THE IMPACT OF GLOBAL FINANCIAL CRISIS ON THE NIGERIAN STOCK MARKET
1.1 BACKGROUND OF THE STUDY
The current global economic meltdown which started in late 2007 was as a result of a liquidity shortfall in the United States banking system. The immediate cause or trigger of the current crisis was the bursting of the United States housing bubble which peaked in approximately 2005–2006. Already-rising default rates on “subprime” and adjustable rate mortgages (ARM) began to increase quickly thereafter. An increase in loan packaging, marketing and incentives such as easy initial terms, and a long-term trend of rising housing prices had encouraged borrowers to take on difficult mortgages in the belief they would be able to quickly refinance at more favorable terms. However, once interest rates began to rise and housing prices started to drop moderately in 2006–2007 in many parts of the U.S., refinancing became more difficult. Defaults and foreclosure activity increased dramatically as easy initial terms expired, home prices failed to go up as anticipated, and ARM interest rates reset higher.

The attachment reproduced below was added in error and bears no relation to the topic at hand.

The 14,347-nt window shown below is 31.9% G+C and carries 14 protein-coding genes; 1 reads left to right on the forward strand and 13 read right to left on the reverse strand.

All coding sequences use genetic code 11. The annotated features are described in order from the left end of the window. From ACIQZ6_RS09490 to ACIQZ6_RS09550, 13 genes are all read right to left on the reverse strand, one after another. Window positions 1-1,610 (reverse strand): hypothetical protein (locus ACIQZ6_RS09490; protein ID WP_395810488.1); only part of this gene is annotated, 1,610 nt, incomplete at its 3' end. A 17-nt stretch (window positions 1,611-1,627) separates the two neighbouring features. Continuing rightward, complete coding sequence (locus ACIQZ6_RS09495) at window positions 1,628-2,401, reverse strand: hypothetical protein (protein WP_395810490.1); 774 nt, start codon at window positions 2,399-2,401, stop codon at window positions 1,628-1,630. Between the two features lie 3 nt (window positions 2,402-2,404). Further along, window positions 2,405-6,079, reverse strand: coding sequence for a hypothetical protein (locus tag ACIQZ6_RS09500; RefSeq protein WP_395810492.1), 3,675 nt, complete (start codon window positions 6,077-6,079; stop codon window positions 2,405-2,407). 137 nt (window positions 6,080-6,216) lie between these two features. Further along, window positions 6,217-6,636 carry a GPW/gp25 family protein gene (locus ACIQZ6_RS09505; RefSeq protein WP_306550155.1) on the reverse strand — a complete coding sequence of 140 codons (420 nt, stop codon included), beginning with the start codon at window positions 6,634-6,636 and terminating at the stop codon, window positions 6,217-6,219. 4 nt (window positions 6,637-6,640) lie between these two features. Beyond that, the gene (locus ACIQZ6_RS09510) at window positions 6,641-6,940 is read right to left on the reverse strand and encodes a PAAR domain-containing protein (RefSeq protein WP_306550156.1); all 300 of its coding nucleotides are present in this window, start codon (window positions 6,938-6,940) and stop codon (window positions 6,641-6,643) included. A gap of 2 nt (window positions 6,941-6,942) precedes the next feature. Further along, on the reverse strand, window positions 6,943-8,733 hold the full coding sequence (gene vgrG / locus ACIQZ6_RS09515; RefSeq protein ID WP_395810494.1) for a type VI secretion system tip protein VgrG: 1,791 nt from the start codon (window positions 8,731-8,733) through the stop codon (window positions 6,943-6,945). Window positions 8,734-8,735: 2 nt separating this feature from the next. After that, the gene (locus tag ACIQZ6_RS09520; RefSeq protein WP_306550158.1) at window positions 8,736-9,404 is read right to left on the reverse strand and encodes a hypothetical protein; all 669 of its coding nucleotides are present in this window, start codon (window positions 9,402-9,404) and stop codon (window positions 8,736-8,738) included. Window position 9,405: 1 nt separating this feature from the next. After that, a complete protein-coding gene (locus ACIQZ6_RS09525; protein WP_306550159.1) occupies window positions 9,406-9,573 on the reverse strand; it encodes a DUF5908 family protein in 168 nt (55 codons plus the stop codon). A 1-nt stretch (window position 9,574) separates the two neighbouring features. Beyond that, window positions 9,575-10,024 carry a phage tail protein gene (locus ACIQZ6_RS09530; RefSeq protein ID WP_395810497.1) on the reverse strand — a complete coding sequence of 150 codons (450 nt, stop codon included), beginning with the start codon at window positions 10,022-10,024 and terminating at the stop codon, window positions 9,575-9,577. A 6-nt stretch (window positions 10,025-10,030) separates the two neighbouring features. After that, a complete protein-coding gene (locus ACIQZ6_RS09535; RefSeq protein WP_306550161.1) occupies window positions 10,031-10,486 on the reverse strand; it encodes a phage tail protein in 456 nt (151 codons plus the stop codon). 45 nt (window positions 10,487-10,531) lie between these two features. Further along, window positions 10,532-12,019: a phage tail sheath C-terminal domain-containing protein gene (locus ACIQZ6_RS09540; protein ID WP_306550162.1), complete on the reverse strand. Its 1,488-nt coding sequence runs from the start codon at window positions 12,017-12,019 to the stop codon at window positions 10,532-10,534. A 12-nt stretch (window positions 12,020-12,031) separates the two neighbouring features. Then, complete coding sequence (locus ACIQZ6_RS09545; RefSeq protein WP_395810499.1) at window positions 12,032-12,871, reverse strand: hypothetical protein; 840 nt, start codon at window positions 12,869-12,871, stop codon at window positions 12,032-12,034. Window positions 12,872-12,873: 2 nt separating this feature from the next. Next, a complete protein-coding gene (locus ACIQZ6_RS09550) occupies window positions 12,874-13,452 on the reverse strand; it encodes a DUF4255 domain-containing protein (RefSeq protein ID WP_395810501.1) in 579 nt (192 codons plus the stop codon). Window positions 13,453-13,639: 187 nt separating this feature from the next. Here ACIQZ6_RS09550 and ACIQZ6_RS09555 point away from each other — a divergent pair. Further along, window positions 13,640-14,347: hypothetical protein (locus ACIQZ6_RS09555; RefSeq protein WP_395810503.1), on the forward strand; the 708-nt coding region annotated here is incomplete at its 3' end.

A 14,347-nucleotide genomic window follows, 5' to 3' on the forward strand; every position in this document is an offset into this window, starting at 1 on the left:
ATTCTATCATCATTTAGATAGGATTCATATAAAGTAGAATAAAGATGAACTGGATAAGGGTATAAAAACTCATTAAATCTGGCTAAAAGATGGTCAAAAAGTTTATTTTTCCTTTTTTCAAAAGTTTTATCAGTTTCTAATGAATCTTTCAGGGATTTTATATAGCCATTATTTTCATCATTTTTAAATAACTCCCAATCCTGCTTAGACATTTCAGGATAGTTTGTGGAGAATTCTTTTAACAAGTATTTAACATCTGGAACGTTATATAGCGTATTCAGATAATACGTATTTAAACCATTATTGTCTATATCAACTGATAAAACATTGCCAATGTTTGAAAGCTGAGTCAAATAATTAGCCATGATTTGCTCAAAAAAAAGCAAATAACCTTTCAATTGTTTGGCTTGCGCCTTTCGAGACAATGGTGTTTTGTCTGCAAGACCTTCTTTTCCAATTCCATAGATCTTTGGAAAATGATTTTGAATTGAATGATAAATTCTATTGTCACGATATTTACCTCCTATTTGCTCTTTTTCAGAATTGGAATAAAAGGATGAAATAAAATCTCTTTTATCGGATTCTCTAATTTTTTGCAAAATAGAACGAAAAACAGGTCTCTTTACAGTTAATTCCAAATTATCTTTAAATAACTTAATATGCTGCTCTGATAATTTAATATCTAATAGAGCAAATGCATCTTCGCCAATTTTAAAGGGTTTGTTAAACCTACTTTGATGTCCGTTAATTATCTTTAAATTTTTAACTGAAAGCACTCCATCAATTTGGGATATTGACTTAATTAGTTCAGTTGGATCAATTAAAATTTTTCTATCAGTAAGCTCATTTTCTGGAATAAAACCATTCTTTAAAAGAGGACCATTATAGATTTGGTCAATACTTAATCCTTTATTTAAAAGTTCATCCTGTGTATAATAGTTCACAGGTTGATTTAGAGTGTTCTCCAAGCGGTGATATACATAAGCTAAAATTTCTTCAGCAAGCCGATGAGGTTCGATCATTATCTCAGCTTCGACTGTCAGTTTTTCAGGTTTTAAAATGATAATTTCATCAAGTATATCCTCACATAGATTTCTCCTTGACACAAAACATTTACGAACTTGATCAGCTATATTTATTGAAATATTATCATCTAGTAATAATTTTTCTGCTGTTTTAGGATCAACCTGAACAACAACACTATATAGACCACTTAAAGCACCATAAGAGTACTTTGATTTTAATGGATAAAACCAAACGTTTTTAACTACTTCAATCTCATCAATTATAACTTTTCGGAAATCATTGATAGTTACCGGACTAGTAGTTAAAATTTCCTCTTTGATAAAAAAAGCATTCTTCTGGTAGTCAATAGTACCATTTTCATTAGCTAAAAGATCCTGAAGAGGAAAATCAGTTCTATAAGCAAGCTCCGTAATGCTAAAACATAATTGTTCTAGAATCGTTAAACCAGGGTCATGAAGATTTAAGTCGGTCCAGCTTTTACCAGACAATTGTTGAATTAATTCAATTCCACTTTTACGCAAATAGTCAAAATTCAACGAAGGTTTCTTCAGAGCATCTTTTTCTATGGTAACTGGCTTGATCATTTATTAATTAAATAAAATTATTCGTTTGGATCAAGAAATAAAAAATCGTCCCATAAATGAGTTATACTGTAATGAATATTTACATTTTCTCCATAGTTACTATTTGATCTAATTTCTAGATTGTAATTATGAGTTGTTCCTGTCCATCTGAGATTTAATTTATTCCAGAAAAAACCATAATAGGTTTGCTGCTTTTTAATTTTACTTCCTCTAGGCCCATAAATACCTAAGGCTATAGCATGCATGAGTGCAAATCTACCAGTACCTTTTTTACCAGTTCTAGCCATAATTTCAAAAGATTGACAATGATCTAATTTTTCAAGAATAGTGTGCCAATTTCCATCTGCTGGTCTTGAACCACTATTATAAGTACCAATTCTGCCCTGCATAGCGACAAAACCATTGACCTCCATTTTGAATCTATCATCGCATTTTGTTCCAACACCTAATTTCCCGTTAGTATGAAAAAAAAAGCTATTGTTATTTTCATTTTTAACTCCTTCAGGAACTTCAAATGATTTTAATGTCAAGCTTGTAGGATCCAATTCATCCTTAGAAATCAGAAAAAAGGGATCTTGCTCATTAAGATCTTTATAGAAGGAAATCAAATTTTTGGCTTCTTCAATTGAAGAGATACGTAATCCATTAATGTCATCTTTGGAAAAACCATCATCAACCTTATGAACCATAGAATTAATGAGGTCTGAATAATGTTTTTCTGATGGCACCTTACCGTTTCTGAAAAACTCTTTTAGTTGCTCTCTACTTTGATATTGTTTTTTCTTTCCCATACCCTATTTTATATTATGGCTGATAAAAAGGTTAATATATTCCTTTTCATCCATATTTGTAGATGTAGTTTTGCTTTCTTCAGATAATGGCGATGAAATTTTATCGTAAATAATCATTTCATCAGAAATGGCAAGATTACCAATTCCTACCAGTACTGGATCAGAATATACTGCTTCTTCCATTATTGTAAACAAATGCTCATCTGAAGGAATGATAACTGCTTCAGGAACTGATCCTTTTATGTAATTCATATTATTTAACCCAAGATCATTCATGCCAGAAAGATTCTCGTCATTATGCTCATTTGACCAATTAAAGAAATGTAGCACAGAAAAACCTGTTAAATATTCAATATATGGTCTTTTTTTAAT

Low interest rates and large inflows of foreign funds created easy credit conditions for a number of years prior to the crisis, fueling a housing construction boom and encouraging debt-financed consumption. The combination of easy credit and money inflow contributed to the United States housing bubble. Loans of various types (e.g., mortgage, credit card, and auto) were easy to obtain and consumers assumed an unprecedented debt load. As part of the housing and credit booms, the number of financial agreements called mortgage-backed securities (MBS) and collateralized debt obligations (CDO), which derived their value from mortgage payments and housing prices, greatly increased. Such financial innovation enabled institutions and investors around the world to invest in the U.S. housing market.
As housing prices declined, major global financial institutions that had borrowed and invested heavily in subprime MBS reported significant losses. Falling prices also resulted in homes worth less than the mortgage loan, providing a financial incentive to enter foreclosure. The ongoing foreclosure epidemic that began in late 2006 in the U.S. continues to drain wealth from consumers and erodes the financial strength of banking institutions. Defaults and losses on other loan types also increased significantly as the crisis expanded from the housing market to other parts of the economy. Total losses are estimated in the trillions of U.S. dollars globally.
While the housing and credit bubbles built, a series of factors caused the financial system to both expand and become increasingly fragile, a process called financialisation.